The Bricks before Brown

The Chinese American, Native American, and Mexican Americans' Struggle for Educational Equality

Title Details

Pages: 226

Illustrations: 25 b&w images

Trim size: 6.000in x 9.000in



Pub Date: 08/01/2022

ISBN: 9-780-8203-6203-8

List Price: $26.95


Pub Date: 08/01/2022

ISBN: 9-780-8203-6202-1

List Price: $114.95

The Bricks before Brown

The Chinese American, Native American, and Mexican Americans' Struggle for Educational Equality

A look at the diverse history of litigation that preceded Brown v. Board of Education

Skip to

  • Description
  • Reviews

In 1954 the U.S. Supreme Court ruled that state laws establishing racial segregation are unconstitutional, declaring “separate is inherently unequal.” Known as a seminal Supreme Court case and civil rights victory, Brown v. Board of Education resulted from many legal battles that predicated its existence. Marisela Martinez-Cola writes about the many important cases that led to the culmination of Brown. She reveals that the road to Brown is lined with “bricks” representing at least one hundred other families who legally challenged segregated schooling in state and federal courts across the country, eleven of which involved Chinese American, Native American, and Mexican American plaintiffs.

By revealing the significance of Chinese American, Native American, and Mexican American segregation cases, Martinez-Cola provides an opportunity for an increasingly diverse America to be fully invested in the complete grand narrative of the civil rights movement. To illustrate the evolution of these cases, she focuses on three court cases from California, including these stories as part of the “long civil rights movement,” and thus expands our understanding of the scope of that movement along racial, gender, and class lines. Comparing and discussing the meaning of the other court cases that led to the Brown decision strengthens the standing of Brown while revealing all the twists and turns inherent in the struggle for equality.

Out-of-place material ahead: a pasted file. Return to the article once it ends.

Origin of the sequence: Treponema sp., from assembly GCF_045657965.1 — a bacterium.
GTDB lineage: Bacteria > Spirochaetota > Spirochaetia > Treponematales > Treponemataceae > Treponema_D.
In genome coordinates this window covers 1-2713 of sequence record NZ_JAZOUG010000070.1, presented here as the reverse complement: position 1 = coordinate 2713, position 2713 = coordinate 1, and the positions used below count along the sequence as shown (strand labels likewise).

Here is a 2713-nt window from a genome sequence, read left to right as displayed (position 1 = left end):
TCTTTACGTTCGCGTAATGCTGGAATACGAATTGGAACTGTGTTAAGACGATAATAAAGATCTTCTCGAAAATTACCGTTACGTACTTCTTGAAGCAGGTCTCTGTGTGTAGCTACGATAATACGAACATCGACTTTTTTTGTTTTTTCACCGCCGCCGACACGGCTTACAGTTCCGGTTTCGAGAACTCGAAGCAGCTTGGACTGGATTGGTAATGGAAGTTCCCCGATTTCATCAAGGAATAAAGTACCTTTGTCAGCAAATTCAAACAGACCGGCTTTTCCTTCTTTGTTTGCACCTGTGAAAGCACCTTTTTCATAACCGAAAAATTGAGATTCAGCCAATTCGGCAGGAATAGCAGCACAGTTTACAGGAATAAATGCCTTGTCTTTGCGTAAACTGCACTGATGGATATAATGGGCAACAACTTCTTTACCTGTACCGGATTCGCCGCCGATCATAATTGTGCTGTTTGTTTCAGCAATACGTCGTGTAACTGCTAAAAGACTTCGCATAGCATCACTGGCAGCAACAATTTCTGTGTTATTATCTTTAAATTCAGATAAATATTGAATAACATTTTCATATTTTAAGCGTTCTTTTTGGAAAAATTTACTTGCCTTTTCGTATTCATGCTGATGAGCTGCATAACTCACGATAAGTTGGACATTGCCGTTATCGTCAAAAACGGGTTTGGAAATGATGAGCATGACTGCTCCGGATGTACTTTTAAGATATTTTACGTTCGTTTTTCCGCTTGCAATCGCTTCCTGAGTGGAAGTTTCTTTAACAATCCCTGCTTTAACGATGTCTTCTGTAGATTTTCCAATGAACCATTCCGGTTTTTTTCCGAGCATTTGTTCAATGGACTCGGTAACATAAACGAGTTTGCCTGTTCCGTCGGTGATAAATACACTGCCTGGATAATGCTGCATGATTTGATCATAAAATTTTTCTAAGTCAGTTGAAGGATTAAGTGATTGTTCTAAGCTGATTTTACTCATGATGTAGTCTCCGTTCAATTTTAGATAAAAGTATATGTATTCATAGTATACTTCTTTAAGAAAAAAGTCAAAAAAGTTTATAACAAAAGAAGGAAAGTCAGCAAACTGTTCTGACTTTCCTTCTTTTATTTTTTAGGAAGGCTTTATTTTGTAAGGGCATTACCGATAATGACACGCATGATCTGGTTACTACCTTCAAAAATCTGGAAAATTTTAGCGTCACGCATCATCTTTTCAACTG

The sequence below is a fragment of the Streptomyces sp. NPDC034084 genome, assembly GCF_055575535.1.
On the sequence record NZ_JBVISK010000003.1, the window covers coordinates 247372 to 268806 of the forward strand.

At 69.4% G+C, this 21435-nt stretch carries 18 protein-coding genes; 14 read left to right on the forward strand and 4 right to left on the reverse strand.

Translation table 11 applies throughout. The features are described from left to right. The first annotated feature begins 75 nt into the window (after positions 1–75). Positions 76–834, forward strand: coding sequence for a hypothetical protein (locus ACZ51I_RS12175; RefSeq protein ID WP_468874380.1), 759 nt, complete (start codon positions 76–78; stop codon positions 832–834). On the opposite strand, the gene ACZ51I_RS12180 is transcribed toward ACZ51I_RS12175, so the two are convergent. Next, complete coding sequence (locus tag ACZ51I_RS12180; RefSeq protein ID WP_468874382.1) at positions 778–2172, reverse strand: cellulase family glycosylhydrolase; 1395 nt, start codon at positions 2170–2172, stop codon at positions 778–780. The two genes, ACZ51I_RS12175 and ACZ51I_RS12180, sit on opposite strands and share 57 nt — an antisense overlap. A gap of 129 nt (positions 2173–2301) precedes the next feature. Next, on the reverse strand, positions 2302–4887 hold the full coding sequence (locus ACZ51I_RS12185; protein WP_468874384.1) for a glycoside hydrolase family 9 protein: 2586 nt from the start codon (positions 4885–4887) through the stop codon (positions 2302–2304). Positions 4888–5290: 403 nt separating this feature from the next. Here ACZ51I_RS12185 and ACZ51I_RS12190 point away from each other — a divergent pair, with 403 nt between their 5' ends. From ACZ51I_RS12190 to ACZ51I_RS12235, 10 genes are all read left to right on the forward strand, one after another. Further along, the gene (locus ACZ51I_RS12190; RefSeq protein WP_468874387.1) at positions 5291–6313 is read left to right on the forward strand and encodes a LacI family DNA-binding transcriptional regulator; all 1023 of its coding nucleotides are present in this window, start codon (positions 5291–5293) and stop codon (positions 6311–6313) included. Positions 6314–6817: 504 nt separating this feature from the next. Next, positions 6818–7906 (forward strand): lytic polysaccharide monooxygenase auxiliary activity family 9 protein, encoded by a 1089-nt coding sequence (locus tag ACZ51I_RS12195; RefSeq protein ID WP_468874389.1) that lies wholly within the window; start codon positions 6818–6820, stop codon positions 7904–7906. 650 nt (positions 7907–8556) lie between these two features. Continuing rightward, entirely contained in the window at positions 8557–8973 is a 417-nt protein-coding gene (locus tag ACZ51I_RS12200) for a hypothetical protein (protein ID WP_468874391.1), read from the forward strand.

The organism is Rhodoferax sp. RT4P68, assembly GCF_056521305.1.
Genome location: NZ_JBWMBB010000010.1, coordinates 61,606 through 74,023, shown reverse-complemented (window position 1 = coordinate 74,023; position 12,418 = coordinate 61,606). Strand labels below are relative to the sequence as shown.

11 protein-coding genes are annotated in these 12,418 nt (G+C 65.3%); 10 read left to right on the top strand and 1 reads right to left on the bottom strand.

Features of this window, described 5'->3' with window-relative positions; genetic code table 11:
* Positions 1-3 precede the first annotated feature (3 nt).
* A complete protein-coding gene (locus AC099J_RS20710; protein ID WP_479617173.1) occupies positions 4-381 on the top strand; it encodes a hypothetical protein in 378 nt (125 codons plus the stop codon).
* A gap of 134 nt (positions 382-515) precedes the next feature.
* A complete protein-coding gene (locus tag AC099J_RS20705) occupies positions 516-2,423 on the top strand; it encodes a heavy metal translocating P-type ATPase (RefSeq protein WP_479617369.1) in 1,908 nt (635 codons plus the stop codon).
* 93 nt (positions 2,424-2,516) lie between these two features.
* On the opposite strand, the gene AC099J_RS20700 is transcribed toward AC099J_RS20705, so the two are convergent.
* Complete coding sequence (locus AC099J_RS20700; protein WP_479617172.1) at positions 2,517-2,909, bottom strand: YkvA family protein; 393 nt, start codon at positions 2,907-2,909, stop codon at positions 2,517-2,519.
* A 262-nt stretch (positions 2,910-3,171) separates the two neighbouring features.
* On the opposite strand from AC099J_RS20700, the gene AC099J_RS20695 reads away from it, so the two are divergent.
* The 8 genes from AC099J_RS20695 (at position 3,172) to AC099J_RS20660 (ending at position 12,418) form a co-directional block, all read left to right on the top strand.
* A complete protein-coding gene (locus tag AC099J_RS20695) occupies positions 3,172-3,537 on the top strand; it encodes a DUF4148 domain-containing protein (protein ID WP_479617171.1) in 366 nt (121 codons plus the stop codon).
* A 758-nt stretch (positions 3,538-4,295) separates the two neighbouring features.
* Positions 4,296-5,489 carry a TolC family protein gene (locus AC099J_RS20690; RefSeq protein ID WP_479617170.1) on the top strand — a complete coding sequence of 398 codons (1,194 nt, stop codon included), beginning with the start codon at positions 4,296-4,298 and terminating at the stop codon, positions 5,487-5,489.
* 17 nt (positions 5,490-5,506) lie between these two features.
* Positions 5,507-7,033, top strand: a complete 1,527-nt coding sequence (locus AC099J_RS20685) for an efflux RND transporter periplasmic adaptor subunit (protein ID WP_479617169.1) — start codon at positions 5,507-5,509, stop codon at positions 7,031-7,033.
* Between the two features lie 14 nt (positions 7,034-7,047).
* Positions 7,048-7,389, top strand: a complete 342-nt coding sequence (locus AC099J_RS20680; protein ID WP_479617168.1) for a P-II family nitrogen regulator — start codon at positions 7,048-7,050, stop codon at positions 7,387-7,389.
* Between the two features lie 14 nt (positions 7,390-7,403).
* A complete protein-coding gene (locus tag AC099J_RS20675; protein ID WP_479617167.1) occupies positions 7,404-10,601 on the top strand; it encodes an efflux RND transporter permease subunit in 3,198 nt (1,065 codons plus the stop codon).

The Bricks before Brown offers an intriguing, almost bird’s-eye view of the web of litigation that predated the iconic U.S. Supreme Court decision in Brown v. Board of Education. The author digs deep into the historical record to provide a fulsome account of a handful of California cases that represent a broad spectrum of resistance to school segregation by race and national origin.

—Doris Marie Provine, author of Unequal under Law: Race in the War on Drugs

The Bricks before Brown is written in an engaging style and puts forth a compelling narrative of the court cases that laid the foundation for school desegregation. This book will change the way we think about the long road to school desegregation . . . . This is a story that needs to be told, and Marisela Martinez-Cola tells it very well.

—Tanya Maria Golash-Boza, author of Race and Racisms: A Critical Approach

Research on racial segregation often occurs in siloed fields, such as in education, political science, or sociology of race and ethnicity. Bricks merges these fields to establish how intersecting identities impact struggles for educational rights. Bricks gives voice to Latine, Chinese, and Native American families left out of the Black/White racial binary and resistance movements countering U.S. racial inequality.

—Trisha Douin, Melanie Jones Gast, and John Broadus, Sage Journals: Sociology of Race and Ethnicity

About the Author/Editor

MARISELA MARTINEZ-COLA is an assistant professor of sociology at Morehouse College She has published in the Journal of Law & Society, Sociology of Race and Ethnicity, Teaching Sociology, Latino Studies, Understanding and Dismantling Privilege, and Humanity and Society. She lives in Atlanta, Georgia.